home-Fire-Prevention-updated-01-01-01-01
Your home is not only a place of shelter, it’s a safe place for you to rest after a long day, raise your family or spend time with friends and loved ones. Because home fires happen, it’s important to consider these fire safety tips to keep you, your family and your home safe.

U.S. fire departments responded to a home fire every 86 seconds in 2015 on average, according to the National Fire Protection Association.

Cooking

It may be tempting to start cooking a meal and return a short time later, but it’s important not to leave a grill or stove unattended. If you need to leave, be sure to turn them off. Other safety precautions FEMA recommends when cooking include:

  • Wearing short or tightly rolled sleeves.
  • Keeping children at least 3 feet from the stove.
  • Placing outdoor grills at least 10 feet away from your house and away from overhanging branches.

Candles

The pretty glow or sweet smell of candles may make your home feel more inviting, but they can cause home fires. If you burn candles in your home, consider these safety precautions:

  • Blow out your candles before you leave a room or before you go to sleep.
  • Be sure there isn’t anything within 12 inches of the candles that could catch fire.
  • Use a sturdy candle holder.

Smoking

If you smoke, you’ll want to follow these important fire safety tips:

  • Never smoke in bed.
  • Never smoke in a home where oxygen is used.
  • Be sure the cigarette/cigar is completely out in an ashtray.
  • Don’t throw hot cigarettes or ashes in the trashes, be sure to soak them in water be throwing them away.

Appliances

Because fires can start due to frayed wires from appliances, take time to look at your appliances’ cords to be sure they are not worn, old or damaged. Frayed/damaged cords can cause fires. Be sure cords do not run under carpets or rugs. For appliances with a three-prong plug, never make it fit into a two-slot outlet or extension cord.

Fire Safety Tips for Children

Kids may be intrigued by fire, so be sure to teach them about fire safety and emphasize it’s not a toy or a game. Be sure to keep matches and lighters out of a child’s reach. And don’t leave children unattended near an open flame.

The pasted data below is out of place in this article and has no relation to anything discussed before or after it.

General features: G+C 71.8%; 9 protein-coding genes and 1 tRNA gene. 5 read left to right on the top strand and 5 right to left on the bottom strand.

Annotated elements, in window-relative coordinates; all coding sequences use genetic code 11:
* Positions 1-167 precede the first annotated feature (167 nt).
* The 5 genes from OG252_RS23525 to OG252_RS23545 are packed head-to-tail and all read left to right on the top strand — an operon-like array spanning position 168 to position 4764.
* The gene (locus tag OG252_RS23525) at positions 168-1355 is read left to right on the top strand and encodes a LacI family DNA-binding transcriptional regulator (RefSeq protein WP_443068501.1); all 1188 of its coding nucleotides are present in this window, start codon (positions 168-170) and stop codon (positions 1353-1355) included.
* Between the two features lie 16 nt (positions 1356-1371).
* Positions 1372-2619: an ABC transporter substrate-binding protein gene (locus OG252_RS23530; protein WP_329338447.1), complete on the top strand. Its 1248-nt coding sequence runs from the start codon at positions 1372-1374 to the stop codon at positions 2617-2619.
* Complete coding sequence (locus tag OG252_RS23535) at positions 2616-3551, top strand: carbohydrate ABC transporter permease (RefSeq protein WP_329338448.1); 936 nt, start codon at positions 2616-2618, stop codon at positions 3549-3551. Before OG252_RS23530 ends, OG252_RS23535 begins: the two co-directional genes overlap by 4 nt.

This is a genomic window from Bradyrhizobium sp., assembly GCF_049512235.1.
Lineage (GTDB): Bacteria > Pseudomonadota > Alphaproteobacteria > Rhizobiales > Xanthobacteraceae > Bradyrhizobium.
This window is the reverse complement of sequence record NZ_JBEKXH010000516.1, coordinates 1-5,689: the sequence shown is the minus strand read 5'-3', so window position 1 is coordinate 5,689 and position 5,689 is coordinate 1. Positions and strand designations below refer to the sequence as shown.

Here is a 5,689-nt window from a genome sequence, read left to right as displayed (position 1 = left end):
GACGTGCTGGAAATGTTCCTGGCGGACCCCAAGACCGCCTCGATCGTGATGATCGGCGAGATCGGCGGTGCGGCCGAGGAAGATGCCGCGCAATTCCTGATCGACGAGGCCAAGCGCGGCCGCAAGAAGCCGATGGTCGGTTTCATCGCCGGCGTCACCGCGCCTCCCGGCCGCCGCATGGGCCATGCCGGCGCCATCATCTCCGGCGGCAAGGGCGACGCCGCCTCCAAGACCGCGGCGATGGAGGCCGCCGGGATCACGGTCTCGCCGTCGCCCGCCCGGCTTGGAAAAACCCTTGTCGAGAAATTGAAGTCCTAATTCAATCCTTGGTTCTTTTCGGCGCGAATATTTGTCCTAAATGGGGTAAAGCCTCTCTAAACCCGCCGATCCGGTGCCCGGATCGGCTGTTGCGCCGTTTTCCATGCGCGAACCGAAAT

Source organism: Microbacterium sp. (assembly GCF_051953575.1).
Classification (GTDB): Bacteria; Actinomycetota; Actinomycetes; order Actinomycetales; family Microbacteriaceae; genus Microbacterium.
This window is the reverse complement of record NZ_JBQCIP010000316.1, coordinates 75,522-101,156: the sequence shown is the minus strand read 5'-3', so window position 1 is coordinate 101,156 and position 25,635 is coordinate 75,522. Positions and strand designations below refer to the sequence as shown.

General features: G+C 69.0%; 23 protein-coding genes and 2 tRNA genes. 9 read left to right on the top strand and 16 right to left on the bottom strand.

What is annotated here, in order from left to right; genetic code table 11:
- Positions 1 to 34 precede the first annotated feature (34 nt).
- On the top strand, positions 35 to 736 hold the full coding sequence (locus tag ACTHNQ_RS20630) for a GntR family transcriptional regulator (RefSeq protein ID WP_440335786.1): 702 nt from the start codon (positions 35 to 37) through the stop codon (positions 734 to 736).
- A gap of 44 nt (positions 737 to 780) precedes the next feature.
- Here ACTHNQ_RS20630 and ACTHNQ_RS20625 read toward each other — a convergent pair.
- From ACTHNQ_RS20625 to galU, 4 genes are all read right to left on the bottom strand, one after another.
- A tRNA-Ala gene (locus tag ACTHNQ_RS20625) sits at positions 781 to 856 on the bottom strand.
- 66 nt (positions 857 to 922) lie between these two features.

Combustible and Flammable Liquids

Keep combustible and flammable liquids away from heat sources.

Portable Generators

Never use portable generators indoors. Be sure to refuel your portable generator outdoors in a well- ventilated area.

Heating Your Home

Heating your home safely is crucial for preventing home fires. Never use your stove, oven or range to heat your home. Additionally, be sure to turn off and unplug space heaters when they are not in use.

Additional Safety Precautions

If a fire does occur in your home you may have very little time to react. Preparing your home and your family now is a smart move to ensure everyone’s safety.

Smoke Alarms/Smoke Detectors

Smoke alarms and detectors save lives. The NFPA recommends you:

  • Install “smoke alarms inside each bedroom, outside each sleeping area and on every level of the home, including the basement.” For levels without bedrooms, smoke alarms should be installed in the living room and/or near the stairway to the second floor.
  • Interconnect all smoke alarms, so when one sounds they all sound.
  • Test smoke alarms at least once a month by using the test button.

Fire Extinguishers

In addition to following these fire prevention and safety tips, having a fire extinguisher in your home can help put out or contain a small fire. However, because fires can spread quickly, the primary response is getting out safely.

Escape Planning

Creating and practicing a fire escape plan for your home ensures every member of your family knows how to safely evacuate should a fire occur. Be sure to discuss and designate a safe meeting place.

Taking these steps are important to keep your home, yourself and loved ones safe. Talk with your Farm Bureau insurance agent to be sure your home and property insurance offers the right amount of coverage in case the worst should happen. It’s important to understand the possessions you’re covering, and it starts with creating a home inventory kit that lists your belongings.

Sources:

http://www.firefacts.org/articles/safety_items.html
http://www.redcross.org/get-help/how-to-prepare-for-emergencies/types-of-emergencies/fire
https://www.ready.gov/home-fires
http://www.nfpa.org/public-education/resources/safety-tip-sheets
http://www.nfpa.org/public-education/by-topic/fire-and-life-safety-equipment/fire-extinguishers